My friend John is a serious Worm Inn fan. Back in the fall, he upgraded from the standard model to the Worm Inn Mega.
Bigger system, more worms, more processing power…but also more trouble if something “goes wrong”!
In John’s case, this came in the form of a fruit fly invasion.
Needless to say, he was at least thanking his lucky stars for that zippered lid!
Anyway – sometimes necessity can be a real mother!
Er…I mean the mother of invention! lol
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It takes two to tango, right?
Usually, yes – but this is may not always be the case in the wonderful world of worms.
While earthworms are hermaphroditic – that is to say each worm contains both sexes – this actually doesn’t stop them from mating most of the time. After all, genetic diversity tends to be an advantage for most species over the long-haul. You know…’survival of the fittest’, and all that jazz.
(In other words, if all worms in a population had the exact same genetic make-up, none would better adapted to survive any of the many hazards they can encounter)
Nevertheless (as alluded to earlier), (more…)
Thankfully our family stomach bug seems to have “bugged off”, so you’ll be seeing a tad more action on the blog this week!
To kick things off, I decided to check up on my TTTWC bins yesterday. Getting straight to the point – I was a wee bit shocked by what I found…or rather, by what I DIDN’T find!
Here we are, not even a month in, and one of my bins seems to be devoid or worms!
I have absolutely no idea what might have happened. Just to make sure the worms weren’t in fact hiding, I will do at least one more check.
Ya never know!
Anyway – other than that, everything looked basically the same. The worms in the other two bins did look bigger, and may in fact be adults – but there still aren’t any cocoons to be found.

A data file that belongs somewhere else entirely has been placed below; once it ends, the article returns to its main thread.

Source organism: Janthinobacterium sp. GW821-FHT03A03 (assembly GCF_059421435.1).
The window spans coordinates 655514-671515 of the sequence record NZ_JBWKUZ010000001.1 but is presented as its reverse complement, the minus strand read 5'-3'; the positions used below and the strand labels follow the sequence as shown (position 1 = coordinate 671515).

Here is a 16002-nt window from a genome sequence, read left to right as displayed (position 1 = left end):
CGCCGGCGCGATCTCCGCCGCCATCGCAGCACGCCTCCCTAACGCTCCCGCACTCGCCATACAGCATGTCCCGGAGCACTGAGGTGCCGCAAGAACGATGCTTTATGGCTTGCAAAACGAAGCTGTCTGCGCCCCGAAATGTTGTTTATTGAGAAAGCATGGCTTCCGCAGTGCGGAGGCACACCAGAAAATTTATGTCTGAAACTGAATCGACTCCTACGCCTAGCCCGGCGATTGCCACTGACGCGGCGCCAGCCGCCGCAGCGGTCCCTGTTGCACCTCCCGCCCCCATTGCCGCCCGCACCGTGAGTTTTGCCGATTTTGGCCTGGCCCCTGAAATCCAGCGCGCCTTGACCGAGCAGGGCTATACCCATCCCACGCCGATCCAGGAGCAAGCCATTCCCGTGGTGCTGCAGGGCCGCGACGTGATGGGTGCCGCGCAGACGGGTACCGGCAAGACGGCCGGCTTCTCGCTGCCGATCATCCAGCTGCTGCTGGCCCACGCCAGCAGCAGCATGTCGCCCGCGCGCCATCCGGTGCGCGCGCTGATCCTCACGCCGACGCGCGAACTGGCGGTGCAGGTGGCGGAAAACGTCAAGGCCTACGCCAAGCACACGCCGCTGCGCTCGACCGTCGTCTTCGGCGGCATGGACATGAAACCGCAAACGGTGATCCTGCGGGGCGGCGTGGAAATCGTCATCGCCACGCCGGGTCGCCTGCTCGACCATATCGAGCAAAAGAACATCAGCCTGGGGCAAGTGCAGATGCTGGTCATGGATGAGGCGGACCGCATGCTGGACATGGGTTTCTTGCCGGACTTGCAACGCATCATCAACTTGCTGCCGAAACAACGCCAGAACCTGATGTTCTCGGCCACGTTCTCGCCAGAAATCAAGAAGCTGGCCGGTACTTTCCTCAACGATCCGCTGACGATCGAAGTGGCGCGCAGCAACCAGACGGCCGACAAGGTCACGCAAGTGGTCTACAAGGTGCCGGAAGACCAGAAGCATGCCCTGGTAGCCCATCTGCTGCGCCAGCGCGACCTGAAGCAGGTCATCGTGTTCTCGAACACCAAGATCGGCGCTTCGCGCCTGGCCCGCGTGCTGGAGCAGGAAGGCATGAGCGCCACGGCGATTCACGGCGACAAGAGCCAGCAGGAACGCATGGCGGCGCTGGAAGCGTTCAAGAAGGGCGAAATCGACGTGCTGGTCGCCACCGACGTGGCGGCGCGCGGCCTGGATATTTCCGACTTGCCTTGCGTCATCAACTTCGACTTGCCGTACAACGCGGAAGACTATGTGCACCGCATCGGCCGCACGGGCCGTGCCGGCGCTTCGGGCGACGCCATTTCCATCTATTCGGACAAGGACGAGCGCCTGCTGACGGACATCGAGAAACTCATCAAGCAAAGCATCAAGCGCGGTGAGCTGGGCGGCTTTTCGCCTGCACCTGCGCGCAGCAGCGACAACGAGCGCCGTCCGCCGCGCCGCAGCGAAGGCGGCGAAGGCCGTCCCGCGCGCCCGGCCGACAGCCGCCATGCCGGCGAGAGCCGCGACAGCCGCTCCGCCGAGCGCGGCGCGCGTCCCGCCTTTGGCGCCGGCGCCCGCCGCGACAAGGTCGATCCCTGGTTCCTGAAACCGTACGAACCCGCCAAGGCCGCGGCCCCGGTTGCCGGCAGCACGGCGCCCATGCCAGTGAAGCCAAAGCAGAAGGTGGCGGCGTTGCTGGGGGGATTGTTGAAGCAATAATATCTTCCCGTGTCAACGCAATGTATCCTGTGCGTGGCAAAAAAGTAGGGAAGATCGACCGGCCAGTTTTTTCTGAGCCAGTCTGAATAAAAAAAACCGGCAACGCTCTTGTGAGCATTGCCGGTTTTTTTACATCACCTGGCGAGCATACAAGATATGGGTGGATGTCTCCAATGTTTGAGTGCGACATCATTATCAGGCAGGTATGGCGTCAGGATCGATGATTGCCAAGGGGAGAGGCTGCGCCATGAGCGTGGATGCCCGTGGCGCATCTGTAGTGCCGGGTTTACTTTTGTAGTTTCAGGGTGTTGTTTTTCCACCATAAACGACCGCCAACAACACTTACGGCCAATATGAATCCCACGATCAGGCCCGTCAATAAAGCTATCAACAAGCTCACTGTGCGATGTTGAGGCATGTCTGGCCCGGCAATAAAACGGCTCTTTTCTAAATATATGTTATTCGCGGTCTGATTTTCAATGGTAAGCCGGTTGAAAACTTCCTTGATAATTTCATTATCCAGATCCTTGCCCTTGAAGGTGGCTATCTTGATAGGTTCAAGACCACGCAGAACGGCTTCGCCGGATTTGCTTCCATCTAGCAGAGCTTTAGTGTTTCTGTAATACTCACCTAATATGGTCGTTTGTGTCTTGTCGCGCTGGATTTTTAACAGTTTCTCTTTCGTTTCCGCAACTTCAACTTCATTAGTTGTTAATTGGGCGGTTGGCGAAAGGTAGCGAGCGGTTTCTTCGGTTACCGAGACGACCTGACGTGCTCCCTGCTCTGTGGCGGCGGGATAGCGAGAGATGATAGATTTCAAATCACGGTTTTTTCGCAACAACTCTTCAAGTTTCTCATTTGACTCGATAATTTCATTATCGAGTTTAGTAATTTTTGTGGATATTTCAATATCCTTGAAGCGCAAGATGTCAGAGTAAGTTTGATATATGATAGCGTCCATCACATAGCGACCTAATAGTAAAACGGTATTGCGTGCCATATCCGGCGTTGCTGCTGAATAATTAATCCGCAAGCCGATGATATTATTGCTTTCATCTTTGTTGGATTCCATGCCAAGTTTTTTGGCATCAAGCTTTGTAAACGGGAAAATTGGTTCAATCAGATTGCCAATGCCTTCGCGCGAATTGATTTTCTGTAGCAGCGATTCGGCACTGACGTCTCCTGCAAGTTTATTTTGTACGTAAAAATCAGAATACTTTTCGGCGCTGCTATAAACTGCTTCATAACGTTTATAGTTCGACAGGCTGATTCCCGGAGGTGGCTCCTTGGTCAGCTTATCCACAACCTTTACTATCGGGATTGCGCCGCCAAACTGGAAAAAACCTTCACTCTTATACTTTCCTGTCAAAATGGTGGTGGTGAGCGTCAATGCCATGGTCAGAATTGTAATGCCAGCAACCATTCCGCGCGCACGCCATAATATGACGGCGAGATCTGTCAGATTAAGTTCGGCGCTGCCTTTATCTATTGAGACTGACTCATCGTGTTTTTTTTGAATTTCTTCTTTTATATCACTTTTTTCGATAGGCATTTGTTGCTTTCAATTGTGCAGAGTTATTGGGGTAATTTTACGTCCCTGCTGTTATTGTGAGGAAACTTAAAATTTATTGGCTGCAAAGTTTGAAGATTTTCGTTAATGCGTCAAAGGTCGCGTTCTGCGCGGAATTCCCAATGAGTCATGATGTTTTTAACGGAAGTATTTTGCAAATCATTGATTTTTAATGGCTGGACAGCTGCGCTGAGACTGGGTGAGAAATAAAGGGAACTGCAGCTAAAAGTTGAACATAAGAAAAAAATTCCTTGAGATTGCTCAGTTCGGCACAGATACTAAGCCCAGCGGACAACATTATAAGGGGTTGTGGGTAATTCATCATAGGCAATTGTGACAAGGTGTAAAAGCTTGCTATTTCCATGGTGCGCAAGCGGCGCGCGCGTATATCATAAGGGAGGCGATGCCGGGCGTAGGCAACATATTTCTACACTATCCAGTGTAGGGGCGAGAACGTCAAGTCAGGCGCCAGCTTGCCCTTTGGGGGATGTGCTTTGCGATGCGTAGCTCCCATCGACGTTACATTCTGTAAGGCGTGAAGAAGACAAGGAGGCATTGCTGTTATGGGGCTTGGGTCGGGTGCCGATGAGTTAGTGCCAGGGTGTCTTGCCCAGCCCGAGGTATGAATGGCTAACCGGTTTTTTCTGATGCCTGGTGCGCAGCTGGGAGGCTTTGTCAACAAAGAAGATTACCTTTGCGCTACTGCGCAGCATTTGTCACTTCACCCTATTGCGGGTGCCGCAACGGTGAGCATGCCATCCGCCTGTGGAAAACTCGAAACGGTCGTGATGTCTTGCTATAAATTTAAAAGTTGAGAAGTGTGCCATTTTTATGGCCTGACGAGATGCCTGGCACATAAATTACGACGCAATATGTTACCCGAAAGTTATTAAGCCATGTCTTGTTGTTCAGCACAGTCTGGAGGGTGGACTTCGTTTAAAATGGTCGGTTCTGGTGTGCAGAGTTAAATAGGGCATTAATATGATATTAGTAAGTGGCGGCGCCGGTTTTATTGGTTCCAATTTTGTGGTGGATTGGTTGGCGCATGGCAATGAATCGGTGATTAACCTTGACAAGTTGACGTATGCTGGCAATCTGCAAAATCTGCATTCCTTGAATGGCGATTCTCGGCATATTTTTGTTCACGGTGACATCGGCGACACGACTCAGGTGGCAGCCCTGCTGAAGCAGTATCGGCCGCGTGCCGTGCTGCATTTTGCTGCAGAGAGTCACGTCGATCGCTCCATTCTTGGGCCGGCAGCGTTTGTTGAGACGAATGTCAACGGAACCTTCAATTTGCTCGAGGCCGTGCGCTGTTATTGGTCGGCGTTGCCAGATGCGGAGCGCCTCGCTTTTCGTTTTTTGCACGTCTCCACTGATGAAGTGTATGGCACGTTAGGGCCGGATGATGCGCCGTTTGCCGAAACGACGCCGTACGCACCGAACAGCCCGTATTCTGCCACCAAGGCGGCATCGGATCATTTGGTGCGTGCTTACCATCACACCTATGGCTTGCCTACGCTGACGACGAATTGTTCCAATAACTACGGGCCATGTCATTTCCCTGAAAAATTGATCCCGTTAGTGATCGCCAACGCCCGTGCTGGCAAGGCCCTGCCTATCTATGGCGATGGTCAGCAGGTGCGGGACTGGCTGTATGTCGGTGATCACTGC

Interested to know if anyone else has found cocoons yet! Be sure to let me know in the comments section below!
I have created a Tiny Tub Challenge Guide and a TTTWC Email List to help keep everyone a bit more organized (I know this project kinda got off on the wrong foot – lol). If you are a participant, or just generally interested in following along, I highly recommend at least getting signed up for the list.
I decided to check up on my Tiny Tub Challenge bins today. This actually the second time I’ve checked up on them. Last week I had a quick look and added some frozen (once rotten) mushrooms to each bin for food.
Everything seems to be coming along nicely in the bins. I am seeing a bit more of an ecosystem developing. Today I saw a few springtails, LOADS of nematodes, some fungal growth, and even some fungus gnats (in one of the bins).
In case you are wondering what nematodes look like (more…)
Just before the holidays, George Mingin and I had a small (Worm Farming Alliance) test launch for our new worm growing guide. Even though the guide is an “early first edition”, the response was amazing. More than a few members seemed eager to start implementing George’s growing methods right away.
One such person was Scott Neitzke, who sent me an email not long after that to let me know about a new worm growing set-up he had built for himself.
Here is what he had to say (with images):
Hi Bentley, I mentioned I was starting a project based off of your and George’s project. My goal is make a heated box that contains 2 18-gallon Rubbermaid roughnecks that can be kept at a near constancy of 77 F (25 C) the way George does with his Red Word breeding.
I came up with this box utilizing a (more…)
I was hunting around for some worm food videos on YouTube today and found this interesting one posted by “RobBob’s Backyardfarming“.
This definitely makes me want to test out some old flour (and other grain-based materials) as worm food. I’m very curious to see if it attracts fewer (non-worm) critters than something like chick starter feed or worm chow.
Might be a handy food mix to use for the “Tiny Tub Two Worm Challenge“!
Who here thinks you can grow 100 lb of worms (or more) in a single room in your house?
Sounds pretty far-fetched, doesn’t it?
Well, according to a now “classic” article by one Brian Paley (written way back in 1995, and amazingly STILL online), that’s exactly what you can do!
The article, appropriately titled “How To Breed, Raise, and Maintain A 100-Pound Stock of Worms in a Single Room“, is a whopping 7-part behemoth found on “The Burrow” website (actually part of the old “Jet Compost” site).
The content it contains – while in spots, controversial, debatable, or flat out wrong – is largely excellent, and at times entertaining, stuff! Absolutely worth a read-through (just don’t treat it as “gospel”).
Here’s a funny blurb: